Eric Williams, Steelers Safety, 1983-1986
First, can you let readers know what you are doing with yourself these days?
I work at an alternative school – crisis management school for kids from kindergarten through fifth grade. We help kids who have difficulties in school to get their behaviors under control so they can get back to the mainstream schools.
I work in construction as well, but it’s really slow right now.
How did you get started as a teacher?
I worked for fifteen years in construction, but the industry has gone down. A friend of mine who was a teacher thought I’d be good working with him as a teacher. I worked in Pittsburgh helping delinquent youth so I had some experience in doing that. I just started teaching last year.
When you were drafted by the Steelers in 1983, who helped take you under their wing, and how did they do so?
Dwayne Woodruff helped me a lot. He wasn’t there a long time but he was really helpful. Donnie Shell and Mel Blount helped too.
How did they help?
They were just good to sit down and talk to – to figure out how things work in the NFL.
Who were some of the toughest guys you lined up against in practice?
Stallworth was there. He was by far one of the toughest. He knew so much – he was such a smart receiver and knew how to avoid the jam at the line of scrimmage.
Louis Lipps was tough too. He was younger but he had talent – he had a lot of speed and quickness.
What did you think was your strongest asset as a player?
I was a ballhawk. I had good hands in college – I played receiver at first at N.C. State so I could catch the ball and knew how to go get it.
What was your biggest adjustment as a player?
Training camp was hard - you could never take a play off. Everyone’s after your job and it’s a year-round thing.
Remember, I came in as a sixth-round pick – there was no job security like a high-round pick or veteran may get.
How do you deal with that pressure?
You get an ulcer (laughing). Then you take medicine for the ulcer. But other than that you just have to deal with it. There’s no job security - one day you have a job and the next you don’t. In college, I had a scholarship and I was safe. In the NFL, your scholarship last twenty-four hours.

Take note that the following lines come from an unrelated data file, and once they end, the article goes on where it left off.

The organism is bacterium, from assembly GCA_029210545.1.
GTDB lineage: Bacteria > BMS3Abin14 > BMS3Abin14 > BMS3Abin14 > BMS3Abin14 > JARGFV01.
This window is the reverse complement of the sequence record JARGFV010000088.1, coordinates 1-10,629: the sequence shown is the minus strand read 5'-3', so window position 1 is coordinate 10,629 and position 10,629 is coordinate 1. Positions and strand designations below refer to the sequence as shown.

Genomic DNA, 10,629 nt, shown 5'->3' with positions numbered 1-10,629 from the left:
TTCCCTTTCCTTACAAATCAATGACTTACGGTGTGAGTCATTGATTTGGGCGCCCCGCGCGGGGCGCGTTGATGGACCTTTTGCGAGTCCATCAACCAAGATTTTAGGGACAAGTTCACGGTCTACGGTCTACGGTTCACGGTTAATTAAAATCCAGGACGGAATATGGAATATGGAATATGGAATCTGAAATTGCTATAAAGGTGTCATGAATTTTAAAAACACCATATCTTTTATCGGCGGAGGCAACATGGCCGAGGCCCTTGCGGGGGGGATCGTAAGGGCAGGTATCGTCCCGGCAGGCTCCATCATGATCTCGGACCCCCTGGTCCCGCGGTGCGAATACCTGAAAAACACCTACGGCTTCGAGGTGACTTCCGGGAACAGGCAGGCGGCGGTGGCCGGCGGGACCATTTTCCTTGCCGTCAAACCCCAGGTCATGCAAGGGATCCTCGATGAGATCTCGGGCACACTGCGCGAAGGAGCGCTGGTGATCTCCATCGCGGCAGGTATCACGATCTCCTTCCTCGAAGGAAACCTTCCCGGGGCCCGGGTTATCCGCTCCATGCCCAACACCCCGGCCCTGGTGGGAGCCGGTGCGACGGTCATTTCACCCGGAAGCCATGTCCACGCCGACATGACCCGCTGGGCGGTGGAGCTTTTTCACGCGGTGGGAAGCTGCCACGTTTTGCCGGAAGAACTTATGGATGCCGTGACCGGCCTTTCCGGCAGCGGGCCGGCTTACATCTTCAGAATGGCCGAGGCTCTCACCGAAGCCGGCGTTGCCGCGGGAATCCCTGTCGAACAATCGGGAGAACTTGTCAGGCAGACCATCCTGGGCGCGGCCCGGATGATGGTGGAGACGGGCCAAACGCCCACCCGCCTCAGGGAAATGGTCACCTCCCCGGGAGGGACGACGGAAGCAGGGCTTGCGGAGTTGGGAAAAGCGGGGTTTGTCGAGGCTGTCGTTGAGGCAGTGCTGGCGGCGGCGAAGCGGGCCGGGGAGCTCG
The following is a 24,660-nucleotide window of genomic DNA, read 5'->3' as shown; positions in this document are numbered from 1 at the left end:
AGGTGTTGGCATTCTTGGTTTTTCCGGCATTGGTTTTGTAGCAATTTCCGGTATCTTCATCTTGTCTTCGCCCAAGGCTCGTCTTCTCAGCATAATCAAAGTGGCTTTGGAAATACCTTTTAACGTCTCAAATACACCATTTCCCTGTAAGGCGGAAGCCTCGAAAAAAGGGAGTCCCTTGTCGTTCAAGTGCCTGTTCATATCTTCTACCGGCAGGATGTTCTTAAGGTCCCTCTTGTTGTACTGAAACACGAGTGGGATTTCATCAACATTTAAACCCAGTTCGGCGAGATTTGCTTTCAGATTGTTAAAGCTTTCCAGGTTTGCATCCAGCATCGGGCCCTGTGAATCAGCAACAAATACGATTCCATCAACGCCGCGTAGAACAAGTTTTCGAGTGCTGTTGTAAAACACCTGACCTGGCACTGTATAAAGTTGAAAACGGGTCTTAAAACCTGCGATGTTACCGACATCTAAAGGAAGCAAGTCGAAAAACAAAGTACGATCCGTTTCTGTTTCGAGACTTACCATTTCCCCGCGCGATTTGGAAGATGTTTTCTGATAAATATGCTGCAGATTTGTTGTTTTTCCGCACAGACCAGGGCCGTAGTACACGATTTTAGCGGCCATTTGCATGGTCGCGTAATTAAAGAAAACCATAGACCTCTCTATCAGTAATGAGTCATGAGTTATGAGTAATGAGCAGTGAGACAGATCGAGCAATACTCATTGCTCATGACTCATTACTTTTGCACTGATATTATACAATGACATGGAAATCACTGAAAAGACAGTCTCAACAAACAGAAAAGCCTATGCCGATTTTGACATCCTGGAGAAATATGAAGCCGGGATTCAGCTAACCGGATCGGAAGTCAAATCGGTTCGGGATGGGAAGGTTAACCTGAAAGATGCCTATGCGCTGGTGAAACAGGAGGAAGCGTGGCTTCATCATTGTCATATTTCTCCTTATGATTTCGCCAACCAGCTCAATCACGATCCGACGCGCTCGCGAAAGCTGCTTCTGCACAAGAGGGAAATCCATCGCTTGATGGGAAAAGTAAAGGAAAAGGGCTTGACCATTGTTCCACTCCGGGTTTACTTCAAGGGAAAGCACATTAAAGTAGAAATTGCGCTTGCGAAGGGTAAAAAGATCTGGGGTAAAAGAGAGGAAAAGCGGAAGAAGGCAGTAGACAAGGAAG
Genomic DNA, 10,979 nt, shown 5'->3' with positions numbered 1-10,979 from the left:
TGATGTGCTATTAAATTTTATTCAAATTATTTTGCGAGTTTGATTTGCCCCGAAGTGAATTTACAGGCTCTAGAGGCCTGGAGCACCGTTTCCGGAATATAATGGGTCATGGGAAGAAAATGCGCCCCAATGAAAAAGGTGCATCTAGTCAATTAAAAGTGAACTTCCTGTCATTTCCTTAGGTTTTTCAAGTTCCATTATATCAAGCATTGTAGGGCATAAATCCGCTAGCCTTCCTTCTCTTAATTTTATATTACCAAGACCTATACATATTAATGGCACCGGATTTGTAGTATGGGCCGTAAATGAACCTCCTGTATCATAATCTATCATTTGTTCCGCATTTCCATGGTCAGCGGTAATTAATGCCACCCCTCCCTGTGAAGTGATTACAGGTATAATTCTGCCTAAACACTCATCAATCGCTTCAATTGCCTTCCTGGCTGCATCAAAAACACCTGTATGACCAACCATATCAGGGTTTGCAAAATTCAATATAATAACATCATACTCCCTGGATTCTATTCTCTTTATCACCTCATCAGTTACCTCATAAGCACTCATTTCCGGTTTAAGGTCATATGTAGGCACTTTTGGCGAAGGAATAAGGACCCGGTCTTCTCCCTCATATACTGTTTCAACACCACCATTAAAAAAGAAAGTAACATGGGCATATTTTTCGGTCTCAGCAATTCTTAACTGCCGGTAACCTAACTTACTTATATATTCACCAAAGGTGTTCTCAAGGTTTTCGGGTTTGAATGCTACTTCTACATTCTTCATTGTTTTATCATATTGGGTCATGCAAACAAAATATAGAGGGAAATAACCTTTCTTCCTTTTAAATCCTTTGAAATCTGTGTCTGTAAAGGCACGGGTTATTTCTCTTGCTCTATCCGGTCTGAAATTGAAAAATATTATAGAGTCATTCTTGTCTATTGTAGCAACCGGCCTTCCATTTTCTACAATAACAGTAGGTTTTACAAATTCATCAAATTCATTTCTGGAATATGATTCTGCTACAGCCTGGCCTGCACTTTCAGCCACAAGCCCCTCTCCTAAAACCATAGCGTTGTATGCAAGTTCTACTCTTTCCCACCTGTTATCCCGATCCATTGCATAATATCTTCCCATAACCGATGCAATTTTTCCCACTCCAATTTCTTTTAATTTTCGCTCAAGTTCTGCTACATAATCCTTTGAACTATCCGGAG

How did you and the rest of the team stay loose?
I don’t know how, honestly. It wasn’t loose for me. The veterans were funny – but I wasn’t close to many of them. I kept to myself and was quiet. I was a sixth-round pick, I just tried to stay out of everyone’s way.
But you made the team – and stayed there for three years.
I was at the right place at the right time. Pittsburgh was looking for defensive backs. They drafted three or four that year. In practice I got some interceptions and did in the preseason Hall of Fame game to.
Remember who you got that off of?
No! But until anyone can prove different, I’m saying it was a Hall of Fame quarterback (laughing).
So tell us about those three years – how were you able to contribute?
My first year I was on special teams. I only played three games then broke my foot on special teams against the Oilers. I was put on injured reserve for the rest of the year.
It actually helped me a bit. I was kind of thing so it helped me get time to gain some weight, I could practice by the end of the season too so that helped me get ready for the next year.
You started some that second year.
Rick Woods got hurt and I stepped in and started for the next couple of years yeah.
What happened in ’86 though? You’re starting, then all of the sudden you’re not on the team?
I started the last preseason game of the season. I went into the locker room and all my stuff was cleared out.
Like I said, you’re here one day, gone the next. There’s no security. They drafted Thomas Everett that year and had big plans for him, even though he was hurt and didn’t play much of the preseason. I think they wanted a more physical hitter. That wasn’t my kind of game so they went in a different direction.
I’d seen it with so many guys over my four years. I wasn’t devastated at that point.
So, what happened after that?
I went and played for Detroit for a year. After Detroit, like Chuck said, I found my life’s work.
Why’d you leave the game?
I had my fill of football. I’d seen guys get released and wait for teams to call them and run from one tryout to the next. I didn’t want to do that. I wasn’t going to wait around for calls. it just wasn’t fun anymore.
My agent called and said he got a couple calls from teams and wanted to know if I wanted to go to some tryouts. I said no. I was done. I was healthy. I got out at the right time.